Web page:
Enter disaster number 2: the cranberries.** In the image that accompanied this recipe in BH&G, there are clearly cranberries floating in the bowl of soup. But as soon as my cranberries heated up, they burst and then completely dissolved. Which would have been fine, except have you ever tasted a cranberry? They're hella bitter, and the 2 tbsp of sugar that the recipe calls for was nowhere near enough to overcome this. I ended up doubling the sugar and easily could have doubled it again to try to cover up the bitterness that ran through every drop of the soup because of how the cranberries dissolved.

 Oh yeah, the original also called for 'julienned matchstick celery.' So there's that.

Oh yeah, the original also called for 'julienned matchstick celery.' So there's that.

But hear me out: these two things are fixable. And in the recipe below, I've fixed them. So the soup, made according to the below, is delicious, and totally worth it. So the next time an autumn rainstorm blows into town and you just want to snuggle up with a blanket and a bowl of soup, consider this one. It's hearty and filling without leaving you feeling like a bag of wet cement (like potato soup always does), and, if you make it as per the below, your house will smell awesome. Plus, if you have a loved one who is anything like mine, this soup is a sure way to their heart.

*This recipe is also from a regular BH&G feature from the 1970s called 'He Cooks,' which featured only 'masculine' recipes that 'men like to cook.'

**The most heartbreaking part of the cranberries going awry is that I used cranberries from my stash to make this! Cranberries are pretty hard to find here in Scotland, so every winter I buy as many bags as I can convince Judson to allow me and freeze them for year-round baking. And I wasted a whole cup of my stash on what turned out to be a veritable disaster.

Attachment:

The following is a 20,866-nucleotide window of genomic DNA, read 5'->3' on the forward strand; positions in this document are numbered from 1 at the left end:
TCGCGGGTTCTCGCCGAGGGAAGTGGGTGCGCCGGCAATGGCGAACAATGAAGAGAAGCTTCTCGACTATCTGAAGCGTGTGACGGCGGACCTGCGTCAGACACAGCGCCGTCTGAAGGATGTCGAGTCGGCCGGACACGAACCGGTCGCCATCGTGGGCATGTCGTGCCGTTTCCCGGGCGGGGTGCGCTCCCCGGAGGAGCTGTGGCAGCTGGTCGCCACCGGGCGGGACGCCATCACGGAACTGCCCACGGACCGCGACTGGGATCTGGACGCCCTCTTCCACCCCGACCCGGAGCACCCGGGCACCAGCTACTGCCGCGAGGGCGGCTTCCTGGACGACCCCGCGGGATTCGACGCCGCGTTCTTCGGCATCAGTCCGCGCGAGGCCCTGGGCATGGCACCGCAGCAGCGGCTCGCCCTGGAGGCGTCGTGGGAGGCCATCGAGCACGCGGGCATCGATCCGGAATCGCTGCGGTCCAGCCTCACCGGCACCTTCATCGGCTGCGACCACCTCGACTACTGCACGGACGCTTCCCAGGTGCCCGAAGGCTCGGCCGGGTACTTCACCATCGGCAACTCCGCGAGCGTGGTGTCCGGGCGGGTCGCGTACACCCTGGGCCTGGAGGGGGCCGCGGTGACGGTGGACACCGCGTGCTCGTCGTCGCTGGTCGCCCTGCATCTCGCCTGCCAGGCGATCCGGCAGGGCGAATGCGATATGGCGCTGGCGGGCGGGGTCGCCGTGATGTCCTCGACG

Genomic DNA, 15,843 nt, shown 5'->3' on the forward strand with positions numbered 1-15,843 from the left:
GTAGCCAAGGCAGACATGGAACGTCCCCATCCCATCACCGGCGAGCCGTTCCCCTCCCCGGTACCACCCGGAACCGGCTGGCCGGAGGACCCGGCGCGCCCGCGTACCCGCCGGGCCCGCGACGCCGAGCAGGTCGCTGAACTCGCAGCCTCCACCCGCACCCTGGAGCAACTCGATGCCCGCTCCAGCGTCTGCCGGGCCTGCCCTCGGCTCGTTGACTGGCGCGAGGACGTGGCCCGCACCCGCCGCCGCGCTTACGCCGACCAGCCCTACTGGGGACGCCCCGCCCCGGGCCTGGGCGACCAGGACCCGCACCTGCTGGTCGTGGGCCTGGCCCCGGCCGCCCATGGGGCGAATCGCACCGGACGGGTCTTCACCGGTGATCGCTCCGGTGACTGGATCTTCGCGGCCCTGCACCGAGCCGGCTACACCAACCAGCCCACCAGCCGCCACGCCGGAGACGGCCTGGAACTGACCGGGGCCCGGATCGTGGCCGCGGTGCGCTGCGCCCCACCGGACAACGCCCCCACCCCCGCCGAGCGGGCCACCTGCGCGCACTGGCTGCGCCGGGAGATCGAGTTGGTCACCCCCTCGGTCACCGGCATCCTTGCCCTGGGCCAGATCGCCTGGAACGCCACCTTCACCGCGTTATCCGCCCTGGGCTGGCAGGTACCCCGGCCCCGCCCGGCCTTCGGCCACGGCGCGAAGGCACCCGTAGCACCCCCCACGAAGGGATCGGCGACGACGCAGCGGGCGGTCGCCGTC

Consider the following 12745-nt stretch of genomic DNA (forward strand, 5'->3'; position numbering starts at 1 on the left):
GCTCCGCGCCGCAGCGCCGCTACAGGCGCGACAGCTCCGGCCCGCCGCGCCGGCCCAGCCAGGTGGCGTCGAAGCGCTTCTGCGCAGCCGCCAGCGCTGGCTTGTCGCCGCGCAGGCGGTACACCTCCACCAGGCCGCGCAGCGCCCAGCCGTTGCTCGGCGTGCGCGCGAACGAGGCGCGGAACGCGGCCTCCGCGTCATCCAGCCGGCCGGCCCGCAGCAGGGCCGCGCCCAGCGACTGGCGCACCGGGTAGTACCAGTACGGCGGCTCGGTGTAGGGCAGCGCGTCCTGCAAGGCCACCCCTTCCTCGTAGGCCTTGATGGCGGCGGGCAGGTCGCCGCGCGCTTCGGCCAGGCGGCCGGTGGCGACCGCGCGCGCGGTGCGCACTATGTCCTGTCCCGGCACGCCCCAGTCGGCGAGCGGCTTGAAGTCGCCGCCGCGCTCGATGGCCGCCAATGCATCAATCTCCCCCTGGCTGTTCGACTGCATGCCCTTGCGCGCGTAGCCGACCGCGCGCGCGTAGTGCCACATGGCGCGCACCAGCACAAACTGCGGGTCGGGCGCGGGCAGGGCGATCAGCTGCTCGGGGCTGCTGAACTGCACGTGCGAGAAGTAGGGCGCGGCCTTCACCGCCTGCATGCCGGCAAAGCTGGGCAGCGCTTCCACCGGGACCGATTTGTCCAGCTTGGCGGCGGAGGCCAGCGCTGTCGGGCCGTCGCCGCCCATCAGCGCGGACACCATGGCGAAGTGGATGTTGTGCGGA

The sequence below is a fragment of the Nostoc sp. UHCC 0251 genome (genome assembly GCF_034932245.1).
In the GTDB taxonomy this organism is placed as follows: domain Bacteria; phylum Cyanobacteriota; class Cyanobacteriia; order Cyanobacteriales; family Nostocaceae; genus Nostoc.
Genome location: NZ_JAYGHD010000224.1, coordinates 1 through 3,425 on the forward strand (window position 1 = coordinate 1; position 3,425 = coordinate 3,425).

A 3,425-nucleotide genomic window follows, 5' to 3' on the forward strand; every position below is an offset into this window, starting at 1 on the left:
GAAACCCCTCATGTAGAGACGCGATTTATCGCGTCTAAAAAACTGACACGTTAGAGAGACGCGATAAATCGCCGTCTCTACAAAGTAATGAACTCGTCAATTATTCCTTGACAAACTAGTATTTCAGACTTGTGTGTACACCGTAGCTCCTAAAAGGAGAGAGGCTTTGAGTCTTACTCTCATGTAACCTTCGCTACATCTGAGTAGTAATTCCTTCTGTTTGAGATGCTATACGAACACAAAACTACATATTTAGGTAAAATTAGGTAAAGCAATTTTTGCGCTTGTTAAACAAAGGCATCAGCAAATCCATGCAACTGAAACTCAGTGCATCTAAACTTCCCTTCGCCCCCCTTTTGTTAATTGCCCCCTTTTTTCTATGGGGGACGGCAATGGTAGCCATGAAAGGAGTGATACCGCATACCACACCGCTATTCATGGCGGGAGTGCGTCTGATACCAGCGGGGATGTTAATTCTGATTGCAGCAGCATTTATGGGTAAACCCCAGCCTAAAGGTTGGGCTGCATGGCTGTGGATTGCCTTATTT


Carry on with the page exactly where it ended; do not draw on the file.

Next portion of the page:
The verdict:

2 spoons as written in BH&G. But as noted below, 4 spoons. Make this soup and enjoy autumn!

The recipe:

Venison Stew

the directions:

Combine 4 ½ c water and venison, salt, and pepper in a large pot.
Bring to a boil, then reduce heat to a simmer.
Cover and cook for 30 minutes or slightly longer if venison is not yet cooked through.
Stir in wine, carrots, potato, cranberries (and sugar, if using fresh ones), onion, celery, garlic, worcestershire, paprika, juniper berries, cloves, and bay leaf.
Cover and let simmer for 30 minutes, then check to see if vegetables are tender.
If not, continue to cook for another 15 minutes, checking frequently.
Once vegetables are done, stir remaining ½ c water into the flour briskly until no lumps remain.
Pour this mixture into the soup to help thicken it.
Place a heaping spoonful of rice in the bottom of each soup bowl and top with the soup.

Yields approximately 4 servings, best enjoyed with a very cold beer.

the ingredients:

1 lb boneless venison or beef, cut into bite-sized cubes
5 c water, divided
1 tsp salt
¼ tsp pepper, ground coarsely
½ c red wine (a sweetish one, like Shiraz)
4 medium carrots, chunked
1 large potato, peeled and cubed
EITHER ½ c fresh cranberries and 4 tbsp brown sugar OR ½ c sweetened dried cranberries (like Craisins)
½ c onion, chopped
2 stalks celery, chopped fine
2 cloves garlic, minced
2 tbsp worcestershire sauce
1 ½ tsp paprika
3 juniper berries
2 whole cloves
1 bay leaf
½ c rye flour (I couldn't find this so I used whole wheat and it was fine)
Cooked wild rice